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‘Desperate Housewives’ star can pursue suit for being fired

As with many business relationships in Hollywood, the one between Nicollette Sheridan and Marc Cherry did not end amicably. Cherry created the television show "Desperate Housewives," in which Sheridan played one of the main roles. The show ran from 2004 until 2012. Sheridan, however, lasted only five seasons.

Sheridan sued Cherry, as well as the studio that produced the ABC show, for $20 million, alleging wrongful termination. The actress, who was earning $4 million a year, claimed that she was fired after she complained that Cherry struck her head during an on-set dispute between the two. The jurors, however, could not reach a verdict, and the judge declared a mistrial in 2012. The hung jury reportedly had supported Sheridan by an eight-to-four margin.

There was, in Hollywood terms, a sequel to the case. An appeals court determined that the judge should have ruled in favor of the studio and Cherry, since Sheridan was not actually fired. The court said that the studio simply had chosen not to renew her contract for the following season.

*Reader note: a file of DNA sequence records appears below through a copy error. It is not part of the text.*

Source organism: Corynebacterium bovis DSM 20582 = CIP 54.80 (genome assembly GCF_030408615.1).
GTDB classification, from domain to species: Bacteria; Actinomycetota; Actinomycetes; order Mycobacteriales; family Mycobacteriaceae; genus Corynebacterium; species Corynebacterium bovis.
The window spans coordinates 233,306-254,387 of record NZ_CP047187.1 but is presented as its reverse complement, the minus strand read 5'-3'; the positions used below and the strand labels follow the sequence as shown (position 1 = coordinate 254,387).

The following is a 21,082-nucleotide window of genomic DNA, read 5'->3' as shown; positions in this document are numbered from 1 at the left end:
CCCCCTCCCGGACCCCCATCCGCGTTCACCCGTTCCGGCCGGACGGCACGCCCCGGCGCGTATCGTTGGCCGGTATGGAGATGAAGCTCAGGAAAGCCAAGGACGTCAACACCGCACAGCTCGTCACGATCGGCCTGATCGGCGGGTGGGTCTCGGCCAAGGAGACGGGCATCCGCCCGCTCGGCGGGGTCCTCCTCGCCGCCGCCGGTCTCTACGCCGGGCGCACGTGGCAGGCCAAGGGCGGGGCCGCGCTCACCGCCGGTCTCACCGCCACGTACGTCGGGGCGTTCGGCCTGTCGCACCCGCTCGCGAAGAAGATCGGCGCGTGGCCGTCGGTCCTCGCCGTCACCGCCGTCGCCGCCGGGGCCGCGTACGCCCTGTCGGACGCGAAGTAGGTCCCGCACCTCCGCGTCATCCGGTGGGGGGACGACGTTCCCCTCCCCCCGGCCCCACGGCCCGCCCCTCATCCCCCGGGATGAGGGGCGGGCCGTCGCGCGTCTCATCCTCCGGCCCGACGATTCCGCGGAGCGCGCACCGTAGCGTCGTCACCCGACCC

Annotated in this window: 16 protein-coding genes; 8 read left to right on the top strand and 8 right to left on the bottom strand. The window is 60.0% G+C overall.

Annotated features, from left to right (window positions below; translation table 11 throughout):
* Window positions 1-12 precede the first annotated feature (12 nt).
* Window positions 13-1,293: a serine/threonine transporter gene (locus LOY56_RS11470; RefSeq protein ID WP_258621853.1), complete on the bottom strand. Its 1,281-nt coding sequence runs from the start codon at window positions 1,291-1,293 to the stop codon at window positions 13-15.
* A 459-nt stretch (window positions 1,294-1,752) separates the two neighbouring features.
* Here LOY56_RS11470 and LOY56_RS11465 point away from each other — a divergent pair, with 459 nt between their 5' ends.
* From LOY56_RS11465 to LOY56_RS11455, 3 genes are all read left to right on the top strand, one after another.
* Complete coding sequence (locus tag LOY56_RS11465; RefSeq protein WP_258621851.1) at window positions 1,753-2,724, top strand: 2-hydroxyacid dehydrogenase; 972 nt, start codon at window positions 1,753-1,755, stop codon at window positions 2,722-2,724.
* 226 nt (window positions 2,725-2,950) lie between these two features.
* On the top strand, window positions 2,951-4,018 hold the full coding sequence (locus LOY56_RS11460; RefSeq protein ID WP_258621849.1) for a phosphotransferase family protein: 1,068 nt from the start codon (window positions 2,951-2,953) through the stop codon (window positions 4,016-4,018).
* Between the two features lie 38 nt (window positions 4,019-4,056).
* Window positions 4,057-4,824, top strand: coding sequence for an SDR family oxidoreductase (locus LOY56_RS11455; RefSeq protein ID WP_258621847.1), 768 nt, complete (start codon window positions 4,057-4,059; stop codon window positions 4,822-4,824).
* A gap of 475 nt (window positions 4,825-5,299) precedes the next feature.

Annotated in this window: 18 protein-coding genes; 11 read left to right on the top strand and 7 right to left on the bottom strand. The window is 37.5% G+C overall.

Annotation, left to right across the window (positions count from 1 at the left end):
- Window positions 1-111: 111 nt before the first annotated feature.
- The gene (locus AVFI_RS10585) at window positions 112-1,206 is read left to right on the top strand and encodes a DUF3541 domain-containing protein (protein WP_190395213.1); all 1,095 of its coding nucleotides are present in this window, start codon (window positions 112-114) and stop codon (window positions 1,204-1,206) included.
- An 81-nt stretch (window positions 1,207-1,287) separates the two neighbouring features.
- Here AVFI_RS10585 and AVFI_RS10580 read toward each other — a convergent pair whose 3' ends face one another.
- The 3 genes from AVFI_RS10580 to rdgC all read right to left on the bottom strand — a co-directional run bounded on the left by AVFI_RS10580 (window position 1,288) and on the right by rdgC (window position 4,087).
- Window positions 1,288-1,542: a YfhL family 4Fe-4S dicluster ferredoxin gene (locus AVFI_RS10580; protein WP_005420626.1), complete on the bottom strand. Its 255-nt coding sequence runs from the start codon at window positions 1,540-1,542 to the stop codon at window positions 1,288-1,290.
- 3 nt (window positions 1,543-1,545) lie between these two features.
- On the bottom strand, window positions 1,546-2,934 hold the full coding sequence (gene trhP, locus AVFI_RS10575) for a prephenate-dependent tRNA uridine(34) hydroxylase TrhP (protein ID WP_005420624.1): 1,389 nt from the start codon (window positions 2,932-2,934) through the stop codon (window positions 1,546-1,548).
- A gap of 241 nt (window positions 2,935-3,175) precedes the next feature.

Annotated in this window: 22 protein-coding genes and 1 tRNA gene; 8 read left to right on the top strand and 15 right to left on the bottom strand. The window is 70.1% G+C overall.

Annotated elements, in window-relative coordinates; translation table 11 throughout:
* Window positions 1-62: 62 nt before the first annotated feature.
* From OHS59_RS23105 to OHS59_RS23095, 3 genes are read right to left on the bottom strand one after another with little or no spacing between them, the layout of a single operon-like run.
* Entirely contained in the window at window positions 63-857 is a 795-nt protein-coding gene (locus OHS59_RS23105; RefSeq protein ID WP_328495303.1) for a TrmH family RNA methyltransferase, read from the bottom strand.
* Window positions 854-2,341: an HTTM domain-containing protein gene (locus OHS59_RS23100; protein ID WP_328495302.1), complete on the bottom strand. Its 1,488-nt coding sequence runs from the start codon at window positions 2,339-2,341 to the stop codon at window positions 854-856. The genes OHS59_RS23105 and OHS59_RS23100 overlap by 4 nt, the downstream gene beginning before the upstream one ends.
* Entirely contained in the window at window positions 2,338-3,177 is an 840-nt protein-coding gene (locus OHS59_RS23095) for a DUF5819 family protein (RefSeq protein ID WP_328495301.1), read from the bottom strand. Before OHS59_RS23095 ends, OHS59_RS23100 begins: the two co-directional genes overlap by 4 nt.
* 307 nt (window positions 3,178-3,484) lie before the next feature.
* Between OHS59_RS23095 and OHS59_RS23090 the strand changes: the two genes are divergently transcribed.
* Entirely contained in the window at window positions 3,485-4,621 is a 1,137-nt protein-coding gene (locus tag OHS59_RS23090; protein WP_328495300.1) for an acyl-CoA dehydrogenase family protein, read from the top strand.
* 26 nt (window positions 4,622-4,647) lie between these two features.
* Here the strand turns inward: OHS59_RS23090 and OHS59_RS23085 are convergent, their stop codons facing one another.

Sheridan and her attorneys asked for another trial. However, last fall a judge denied their request on the grounds that the actress had not taken her complaint to the California Labor Commission within the designated timeframe of six months after the alleged incident.

As NBC reported, her attorneys contended that she was not required to file such a complaint with the commission before filing a suit. Now, without publicly providing an explanation, that same judge has reversed his decision. This means that Sheridan's suit can move forward.

While this suit has received far more attention than the vast majority of wrongful termination suits, the laws on which it is based are the same. People who believe that they lost their job in retaliation for complaining about unsafe work conditions, discrimination or other illegal company practices have every right to hold their employer legally accountable. They also have a right to seek compensation to make up for lost wages, emotional distress, damage to one's professional reputation and other claims.

Source: New York Daily News, "Nicollette Sheridan wins approval for retrial for 'Desperate Housewives' wrongful termination suit" Don Kaplan, Jan. 30, 2014

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